A Sweet Manhattan with cognac substituted for the whiskey.
Named after and likely created at New York's Delmonico's Steakhouse Restaurant, the history of which dates back to 1837 when the Delmonico brothers opened "the first fine dining restaurant in the country." There is still a Delmonico's in New York City but the restaurant owned by the Delmonico family at 44th Street and Fifth Avenue closed in 1923.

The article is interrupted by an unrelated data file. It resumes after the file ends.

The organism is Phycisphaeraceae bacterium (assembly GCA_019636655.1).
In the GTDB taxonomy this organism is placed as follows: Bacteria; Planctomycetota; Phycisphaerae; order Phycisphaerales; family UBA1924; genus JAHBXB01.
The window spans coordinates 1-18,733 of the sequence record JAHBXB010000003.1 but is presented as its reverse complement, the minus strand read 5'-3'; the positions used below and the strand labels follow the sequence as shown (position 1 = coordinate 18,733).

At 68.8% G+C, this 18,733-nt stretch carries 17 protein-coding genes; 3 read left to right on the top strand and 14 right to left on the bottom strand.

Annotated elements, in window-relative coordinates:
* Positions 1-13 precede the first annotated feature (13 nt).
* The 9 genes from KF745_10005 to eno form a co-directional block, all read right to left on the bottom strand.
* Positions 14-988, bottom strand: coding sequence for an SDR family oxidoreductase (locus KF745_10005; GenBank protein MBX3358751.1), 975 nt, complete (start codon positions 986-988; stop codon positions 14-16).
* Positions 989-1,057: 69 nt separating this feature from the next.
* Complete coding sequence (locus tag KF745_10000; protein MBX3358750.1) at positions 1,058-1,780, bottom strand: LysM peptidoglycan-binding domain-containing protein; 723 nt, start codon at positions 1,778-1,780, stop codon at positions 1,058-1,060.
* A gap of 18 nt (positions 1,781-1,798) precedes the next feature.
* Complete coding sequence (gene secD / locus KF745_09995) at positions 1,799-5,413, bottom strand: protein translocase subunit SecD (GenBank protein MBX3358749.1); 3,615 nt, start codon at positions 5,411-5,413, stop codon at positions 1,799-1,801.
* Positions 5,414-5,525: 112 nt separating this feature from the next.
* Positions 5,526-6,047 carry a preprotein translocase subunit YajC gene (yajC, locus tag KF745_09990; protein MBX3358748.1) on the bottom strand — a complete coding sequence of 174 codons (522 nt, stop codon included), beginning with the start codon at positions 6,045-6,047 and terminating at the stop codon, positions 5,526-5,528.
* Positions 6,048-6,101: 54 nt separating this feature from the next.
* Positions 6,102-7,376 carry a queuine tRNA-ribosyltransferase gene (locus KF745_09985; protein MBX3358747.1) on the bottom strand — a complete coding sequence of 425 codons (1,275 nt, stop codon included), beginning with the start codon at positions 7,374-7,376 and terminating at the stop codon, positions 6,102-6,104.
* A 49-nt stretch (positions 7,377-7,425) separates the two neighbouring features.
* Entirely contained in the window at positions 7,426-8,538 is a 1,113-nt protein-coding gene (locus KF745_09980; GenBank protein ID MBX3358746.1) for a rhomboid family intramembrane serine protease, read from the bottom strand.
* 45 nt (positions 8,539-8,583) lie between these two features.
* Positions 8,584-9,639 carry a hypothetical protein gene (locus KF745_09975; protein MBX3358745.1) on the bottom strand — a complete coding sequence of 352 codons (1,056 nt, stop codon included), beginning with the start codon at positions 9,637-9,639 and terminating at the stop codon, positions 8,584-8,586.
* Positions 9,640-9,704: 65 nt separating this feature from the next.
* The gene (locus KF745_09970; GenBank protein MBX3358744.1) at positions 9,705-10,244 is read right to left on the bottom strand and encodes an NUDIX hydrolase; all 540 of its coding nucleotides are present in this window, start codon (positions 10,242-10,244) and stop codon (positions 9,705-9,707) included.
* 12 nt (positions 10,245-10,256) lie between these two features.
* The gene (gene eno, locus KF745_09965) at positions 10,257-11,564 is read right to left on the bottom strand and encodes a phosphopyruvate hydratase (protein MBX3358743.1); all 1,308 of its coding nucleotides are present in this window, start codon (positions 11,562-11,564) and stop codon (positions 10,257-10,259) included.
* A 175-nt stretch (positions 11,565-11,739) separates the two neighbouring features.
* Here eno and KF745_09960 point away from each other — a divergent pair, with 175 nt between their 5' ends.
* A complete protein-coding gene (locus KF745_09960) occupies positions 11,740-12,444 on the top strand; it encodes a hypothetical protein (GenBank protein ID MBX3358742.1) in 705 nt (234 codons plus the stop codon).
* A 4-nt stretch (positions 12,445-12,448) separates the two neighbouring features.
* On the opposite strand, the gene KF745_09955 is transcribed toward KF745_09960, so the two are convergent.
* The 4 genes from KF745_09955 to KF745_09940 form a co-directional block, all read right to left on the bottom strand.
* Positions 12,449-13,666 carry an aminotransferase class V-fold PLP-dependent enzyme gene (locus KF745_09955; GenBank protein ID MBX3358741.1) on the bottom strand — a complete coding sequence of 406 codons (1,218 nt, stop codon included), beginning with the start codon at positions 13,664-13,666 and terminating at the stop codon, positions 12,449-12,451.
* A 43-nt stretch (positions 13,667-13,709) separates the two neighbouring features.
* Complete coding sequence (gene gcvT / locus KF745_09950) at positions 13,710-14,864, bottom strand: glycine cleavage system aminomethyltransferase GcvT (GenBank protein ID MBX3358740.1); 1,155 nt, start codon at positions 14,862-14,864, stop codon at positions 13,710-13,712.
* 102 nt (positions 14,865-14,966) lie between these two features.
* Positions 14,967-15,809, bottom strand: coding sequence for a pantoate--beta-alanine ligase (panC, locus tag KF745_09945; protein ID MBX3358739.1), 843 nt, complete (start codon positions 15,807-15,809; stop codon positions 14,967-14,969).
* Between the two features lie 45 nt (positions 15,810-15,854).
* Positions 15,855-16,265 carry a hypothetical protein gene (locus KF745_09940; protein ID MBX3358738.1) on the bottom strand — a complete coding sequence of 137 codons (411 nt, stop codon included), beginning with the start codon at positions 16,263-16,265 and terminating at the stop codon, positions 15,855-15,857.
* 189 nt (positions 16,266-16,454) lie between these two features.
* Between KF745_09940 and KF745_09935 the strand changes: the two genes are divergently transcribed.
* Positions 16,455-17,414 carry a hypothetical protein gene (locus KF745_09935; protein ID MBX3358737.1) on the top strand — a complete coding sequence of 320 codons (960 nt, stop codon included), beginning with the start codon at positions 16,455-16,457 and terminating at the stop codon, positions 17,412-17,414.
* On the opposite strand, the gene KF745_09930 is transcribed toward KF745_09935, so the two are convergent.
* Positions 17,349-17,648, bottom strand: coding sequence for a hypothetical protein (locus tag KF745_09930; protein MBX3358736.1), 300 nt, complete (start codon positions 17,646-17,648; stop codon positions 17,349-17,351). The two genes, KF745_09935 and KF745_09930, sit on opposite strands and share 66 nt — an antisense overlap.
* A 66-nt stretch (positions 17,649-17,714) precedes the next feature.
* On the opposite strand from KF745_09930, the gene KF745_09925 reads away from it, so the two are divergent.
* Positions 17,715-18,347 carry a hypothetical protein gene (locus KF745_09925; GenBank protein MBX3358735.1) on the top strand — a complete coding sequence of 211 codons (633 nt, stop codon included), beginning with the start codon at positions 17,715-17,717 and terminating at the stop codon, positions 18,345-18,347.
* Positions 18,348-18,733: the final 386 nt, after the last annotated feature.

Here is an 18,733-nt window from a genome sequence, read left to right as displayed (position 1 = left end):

In his 1948 The Fine Art of Mixing Drinks, David Embury handily informs us that a Delmonico "is a plain Manhattan with cognac substituted for the whisky. If orange bitters are used instead of Angostura, it becomes a Harvard [not according to others]. This is sometimes also called a Saratoga. The real Saratoga, however, is made with apple brandy. There is also a Delmonico Special which is merely a Medium Martini with 1 teaspoon of brandy to each drink and a twist of orange peel."